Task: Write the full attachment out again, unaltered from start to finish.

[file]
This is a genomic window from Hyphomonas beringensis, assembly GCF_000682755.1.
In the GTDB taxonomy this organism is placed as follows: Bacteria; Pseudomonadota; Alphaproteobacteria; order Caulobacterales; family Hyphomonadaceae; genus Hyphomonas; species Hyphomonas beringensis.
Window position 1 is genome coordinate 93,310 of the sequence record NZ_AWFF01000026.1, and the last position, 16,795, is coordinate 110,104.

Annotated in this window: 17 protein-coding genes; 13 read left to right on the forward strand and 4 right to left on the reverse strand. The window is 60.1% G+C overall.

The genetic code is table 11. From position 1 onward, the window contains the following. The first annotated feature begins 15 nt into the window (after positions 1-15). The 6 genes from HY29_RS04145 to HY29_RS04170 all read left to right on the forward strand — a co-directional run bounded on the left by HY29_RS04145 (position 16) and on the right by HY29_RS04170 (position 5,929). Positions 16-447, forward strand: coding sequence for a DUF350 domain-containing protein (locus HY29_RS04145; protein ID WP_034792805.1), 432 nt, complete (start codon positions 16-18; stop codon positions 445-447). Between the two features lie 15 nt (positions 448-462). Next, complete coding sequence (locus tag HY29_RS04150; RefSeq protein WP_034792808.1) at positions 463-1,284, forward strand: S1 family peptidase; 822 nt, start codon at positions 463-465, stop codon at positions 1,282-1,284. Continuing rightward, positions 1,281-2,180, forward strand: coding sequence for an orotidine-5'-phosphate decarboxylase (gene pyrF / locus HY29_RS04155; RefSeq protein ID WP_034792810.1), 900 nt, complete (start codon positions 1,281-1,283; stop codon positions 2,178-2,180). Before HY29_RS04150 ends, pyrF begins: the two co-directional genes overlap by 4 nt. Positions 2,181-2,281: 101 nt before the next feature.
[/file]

This is a genomic window from Hyphomonas beringensis, assembly GCF_000682755.1.
In the GTDB taxonomy this organism is placed as follows: Bacteria; Pseudomonadota; Alphaproteobacteria; order Caulobacterales; family Hyphomonadaceae; genus Hyphomonas; species Hyphomonas beringensis.
Window position 1 is genome coordinate 93,310 of the sequence record NZ_AWFF01000026.1, and the last position, 16,795, is coordinate 110,104.

Annotated in this window: 17 protein-coding genes; 13 read left to right on the forward strand and 4 right to left on the reverse strand. The window is 60.1% G+C overall.

The genetic code is table 11. From position 1 onward, the window contains the following. The first annotated feature begins 15 nt into the window (after positions 1-15). The 6 genes from HY29_RS04145 to HY29_RS04170 all read left to right on the forward strand — a co-directional run bounded on the left by HY29_RS04145 (position 16) and on the right by HY29_RS04170 (position 5,929). Positions 16-447, forward strand: coding sequence for a DUF350 domain-containing protein (locus HY29_RS04145; protein ID WP_034792805.1), 432 nt, complete (start codon positions 16-18; stop codon positions 445-447). Between the two features lie 15 nt (positions 448-462). Next, complete coding sequence (locus tag HY29_RS04150; RefSeq protein WP_034792808.1) at positions 463-1,284, forward strand: S1 family peptidase; 822 nt, start codon at positions 463-465, stop codon at positions 1,282-1,284. Continuing rightward, positions 1,281-2,180, forward strand: coding sequence for an orotidine-5'-phosphate decarboxylase (gene pyrF / locus HY29_RS04155; RefSeq protein ID WP_034792810.1), 900 nt, complete (start codon positions 1,281-1,283; stop codon positions 2,178-2,180). Before HY29_RS04150 ends, pyrF begins: the two co-directional genes overlap by 4 nt. Positions 2,181-2,281: 101 nt before the next feature.